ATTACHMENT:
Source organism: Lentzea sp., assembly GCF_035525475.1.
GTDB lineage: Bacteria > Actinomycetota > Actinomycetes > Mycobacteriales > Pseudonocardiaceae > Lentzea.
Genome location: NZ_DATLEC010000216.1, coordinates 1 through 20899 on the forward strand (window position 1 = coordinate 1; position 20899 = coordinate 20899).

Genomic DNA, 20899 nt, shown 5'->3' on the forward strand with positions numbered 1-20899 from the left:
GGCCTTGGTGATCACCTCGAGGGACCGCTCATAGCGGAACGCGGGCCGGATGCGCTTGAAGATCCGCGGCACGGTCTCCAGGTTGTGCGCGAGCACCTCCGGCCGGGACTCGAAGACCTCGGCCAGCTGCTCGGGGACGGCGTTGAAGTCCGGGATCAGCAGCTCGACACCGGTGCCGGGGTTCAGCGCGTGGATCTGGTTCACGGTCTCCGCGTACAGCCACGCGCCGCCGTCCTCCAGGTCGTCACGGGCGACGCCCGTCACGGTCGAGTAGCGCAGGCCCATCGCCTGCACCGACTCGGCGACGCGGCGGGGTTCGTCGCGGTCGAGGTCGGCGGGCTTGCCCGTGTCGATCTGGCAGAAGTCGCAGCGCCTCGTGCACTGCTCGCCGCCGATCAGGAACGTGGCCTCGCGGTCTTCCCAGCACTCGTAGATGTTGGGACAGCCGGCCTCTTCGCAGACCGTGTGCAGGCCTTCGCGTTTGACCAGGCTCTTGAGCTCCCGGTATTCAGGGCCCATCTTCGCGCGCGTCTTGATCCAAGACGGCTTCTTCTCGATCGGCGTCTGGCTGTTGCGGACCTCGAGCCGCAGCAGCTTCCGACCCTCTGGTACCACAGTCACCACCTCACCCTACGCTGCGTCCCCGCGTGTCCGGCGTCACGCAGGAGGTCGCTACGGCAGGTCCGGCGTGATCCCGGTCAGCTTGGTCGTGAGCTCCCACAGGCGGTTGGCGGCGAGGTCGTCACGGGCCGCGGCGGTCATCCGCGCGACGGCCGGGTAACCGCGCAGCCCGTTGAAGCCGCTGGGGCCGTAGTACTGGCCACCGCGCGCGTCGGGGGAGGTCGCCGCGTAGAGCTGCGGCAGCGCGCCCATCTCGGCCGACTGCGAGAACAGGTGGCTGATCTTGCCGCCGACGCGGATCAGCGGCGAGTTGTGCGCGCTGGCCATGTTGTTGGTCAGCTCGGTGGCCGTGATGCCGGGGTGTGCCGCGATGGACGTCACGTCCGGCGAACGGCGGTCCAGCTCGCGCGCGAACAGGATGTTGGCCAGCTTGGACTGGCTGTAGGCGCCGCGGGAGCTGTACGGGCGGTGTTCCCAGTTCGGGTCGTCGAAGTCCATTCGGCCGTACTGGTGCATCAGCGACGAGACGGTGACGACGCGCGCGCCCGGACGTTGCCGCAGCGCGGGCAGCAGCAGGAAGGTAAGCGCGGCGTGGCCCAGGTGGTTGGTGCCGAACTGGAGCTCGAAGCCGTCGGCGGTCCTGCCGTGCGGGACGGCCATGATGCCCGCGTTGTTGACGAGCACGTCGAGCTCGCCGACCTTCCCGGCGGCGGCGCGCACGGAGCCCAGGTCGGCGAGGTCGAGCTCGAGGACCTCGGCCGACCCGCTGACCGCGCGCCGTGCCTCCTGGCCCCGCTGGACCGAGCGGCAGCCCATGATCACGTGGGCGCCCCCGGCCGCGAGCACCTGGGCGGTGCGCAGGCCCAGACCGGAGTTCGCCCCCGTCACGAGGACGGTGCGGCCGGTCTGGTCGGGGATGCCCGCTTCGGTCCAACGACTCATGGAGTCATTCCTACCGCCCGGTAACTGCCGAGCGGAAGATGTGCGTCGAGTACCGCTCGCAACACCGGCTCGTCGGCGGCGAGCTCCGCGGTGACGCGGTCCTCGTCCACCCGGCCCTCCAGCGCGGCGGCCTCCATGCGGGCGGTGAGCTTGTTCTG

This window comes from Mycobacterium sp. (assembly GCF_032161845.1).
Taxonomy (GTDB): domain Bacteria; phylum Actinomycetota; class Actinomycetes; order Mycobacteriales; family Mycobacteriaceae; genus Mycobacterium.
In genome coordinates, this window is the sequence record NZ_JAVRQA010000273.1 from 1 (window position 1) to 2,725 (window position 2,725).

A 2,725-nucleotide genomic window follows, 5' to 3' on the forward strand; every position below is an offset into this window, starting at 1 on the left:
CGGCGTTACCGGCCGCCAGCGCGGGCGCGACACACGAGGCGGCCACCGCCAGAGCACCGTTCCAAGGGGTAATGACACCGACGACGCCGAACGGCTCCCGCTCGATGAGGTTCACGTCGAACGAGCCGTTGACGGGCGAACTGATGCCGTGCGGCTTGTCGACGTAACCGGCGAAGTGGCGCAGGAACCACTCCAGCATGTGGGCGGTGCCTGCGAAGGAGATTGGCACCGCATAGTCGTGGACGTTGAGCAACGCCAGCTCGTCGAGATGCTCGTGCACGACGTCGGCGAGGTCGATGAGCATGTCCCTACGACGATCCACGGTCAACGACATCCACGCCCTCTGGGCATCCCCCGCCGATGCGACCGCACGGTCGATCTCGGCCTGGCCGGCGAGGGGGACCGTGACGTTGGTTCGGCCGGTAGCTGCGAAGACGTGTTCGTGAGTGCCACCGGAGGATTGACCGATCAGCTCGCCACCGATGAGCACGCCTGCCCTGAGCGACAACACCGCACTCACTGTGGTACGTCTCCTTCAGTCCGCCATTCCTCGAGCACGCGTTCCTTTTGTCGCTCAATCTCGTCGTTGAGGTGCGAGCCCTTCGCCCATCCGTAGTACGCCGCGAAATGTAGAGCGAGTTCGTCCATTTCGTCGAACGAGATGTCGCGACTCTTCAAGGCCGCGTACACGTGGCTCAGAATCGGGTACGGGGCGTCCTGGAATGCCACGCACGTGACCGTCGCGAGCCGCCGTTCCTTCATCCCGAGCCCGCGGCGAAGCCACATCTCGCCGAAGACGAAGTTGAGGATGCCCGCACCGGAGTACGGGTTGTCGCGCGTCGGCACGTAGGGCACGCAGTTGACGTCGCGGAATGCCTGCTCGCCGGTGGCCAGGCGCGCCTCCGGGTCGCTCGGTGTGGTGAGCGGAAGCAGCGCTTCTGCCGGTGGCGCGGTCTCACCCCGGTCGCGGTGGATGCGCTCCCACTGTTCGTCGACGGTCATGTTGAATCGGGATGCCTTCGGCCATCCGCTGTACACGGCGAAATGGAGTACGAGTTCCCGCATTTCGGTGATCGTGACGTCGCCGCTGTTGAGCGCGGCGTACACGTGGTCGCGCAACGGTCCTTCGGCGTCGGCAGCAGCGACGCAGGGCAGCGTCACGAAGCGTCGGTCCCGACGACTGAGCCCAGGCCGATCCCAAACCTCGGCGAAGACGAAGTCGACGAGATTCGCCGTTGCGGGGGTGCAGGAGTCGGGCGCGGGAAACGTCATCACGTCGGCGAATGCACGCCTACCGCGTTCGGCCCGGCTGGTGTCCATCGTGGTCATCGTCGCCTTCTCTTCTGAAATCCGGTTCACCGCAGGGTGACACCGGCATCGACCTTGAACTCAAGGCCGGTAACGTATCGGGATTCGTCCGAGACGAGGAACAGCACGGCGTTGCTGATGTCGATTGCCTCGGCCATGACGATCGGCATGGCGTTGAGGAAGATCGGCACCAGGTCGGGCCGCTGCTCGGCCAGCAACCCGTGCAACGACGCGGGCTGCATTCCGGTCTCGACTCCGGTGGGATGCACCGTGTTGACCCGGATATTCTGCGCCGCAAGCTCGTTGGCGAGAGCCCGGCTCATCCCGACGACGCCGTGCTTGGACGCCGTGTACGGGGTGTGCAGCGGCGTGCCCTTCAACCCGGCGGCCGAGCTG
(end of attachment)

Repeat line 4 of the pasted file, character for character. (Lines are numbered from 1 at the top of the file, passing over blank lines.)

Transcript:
Genomic DNA, 20899 nt, shown 5'->3' on the forward strand with positions numbered 1-20899 from the left: